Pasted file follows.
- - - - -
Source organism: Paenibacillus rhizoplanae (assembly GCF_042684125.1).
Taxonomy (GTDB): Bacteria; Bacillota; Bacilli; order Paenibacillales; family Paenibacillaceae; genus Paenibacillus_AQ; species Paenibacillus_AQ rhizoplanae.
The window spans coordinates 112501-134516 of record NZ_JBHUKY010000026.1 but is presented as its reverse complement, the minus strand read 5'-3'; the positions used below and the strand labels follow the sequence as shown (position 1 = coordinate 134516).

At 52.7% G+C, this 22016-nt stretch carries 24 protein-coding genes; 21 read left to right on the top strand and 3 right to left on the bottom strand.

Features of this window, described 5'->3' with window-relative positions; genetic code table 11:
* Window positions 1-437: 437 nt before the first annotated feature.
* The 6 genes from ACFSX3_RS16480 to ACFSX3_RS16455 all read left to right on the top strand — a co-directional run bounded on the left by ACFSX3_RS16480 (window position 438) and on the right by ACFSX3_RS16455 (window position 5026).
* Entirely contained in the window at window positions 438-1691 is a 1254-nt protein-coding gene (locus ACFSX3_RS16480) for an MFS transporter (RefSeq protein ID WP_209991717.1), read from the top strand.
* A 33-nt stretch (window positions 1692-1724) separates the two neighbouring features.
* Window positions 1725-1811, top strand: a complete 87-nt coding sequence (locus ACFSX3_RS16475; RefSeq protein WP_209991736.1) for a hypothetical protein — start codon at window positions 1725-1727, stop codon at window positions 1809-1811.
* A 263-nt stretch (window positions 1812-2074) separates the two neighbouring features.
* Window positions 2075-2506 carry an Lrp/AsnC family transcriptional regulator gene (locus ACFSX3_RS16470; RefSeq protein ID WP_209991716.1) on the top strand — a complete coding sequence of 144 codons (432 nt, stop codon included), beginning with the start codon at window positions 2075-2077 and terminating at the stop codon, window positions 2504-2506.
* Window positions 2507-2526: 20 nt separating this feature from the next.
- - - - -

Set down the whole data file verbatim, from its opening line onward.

Source organism: Paenibacillus rhizoplanae (assembly GCF_042684125.1).
Taxonomy (GTDB): Bacteria; Bacillota; Bacilli; order Paenibacillales; family Paenibacillaceae; genus Paenibacillus_AQ; species Paenibacillus_AQ rhizoplanae.
The window spans coordinates 112501-134516 of record NZ_JBHUKY010000026.1 but is presented as its reverse complement, the minus strand read 5'-3'; the positions used below and the strand labels follow the sequence as shown (position 1 = coordinate 134516).

At 52.7% G+C, this 22016-nt stretch carries 24 protein-coding genes; 21 read left to right on the top strand and 3 right to left on the bottom strand.

Features of this window, described 5'->3' with window-relative positions; genetic code table 11:
* Window positions 1-437: 437 nt before the first annotated feature.
* The 6 genes from ACFSX3_RS16480 to ACFSX3_RS16455 all read left to right on the top strand — a co-directional run bounded on the left by ACFSX3_RS16480 (window position 438) and on the right by ACFSX3_RS16455 (window position 5026).
* Entirely contained in the window at window positions 438-1691 is a 1254-nt protein-coding gene (locus ACFSX3_RS16480) for an MFS transporter (RefSeq protein ID WP_209991717.1), read from the top strand.
* A 33-nt stretch (window positions 1692-1724) separates the two neighbouring features.
* Window positions 1725-1811, top strand: a complete 87-nt coding sequence (locus ACFSX3_RS16475; RefSeq protein WP_209991736.1) for a hypothetical protein — start codon at window positions 1725-1727, stop codon at window positions 1809-1811.
* A 263-nt stretch (window positions 1812-2074) separates the two neighbouring features.
* Window positions 2075-2506 carry an Lrp/AsnC family transcriptional regulator gene (locus ACFSX3_RS16470; RefSeq protein ID WP_209991716.1) on the top strand — a complete coding sequence of 144 codons (432 nt, stop codon included), beginning with the start codon at window positions 2075-2077 and terminating at the stop codon, window positions 2504-2506.
* Window positions 2507-2526: 20 nt separating this feature from the next.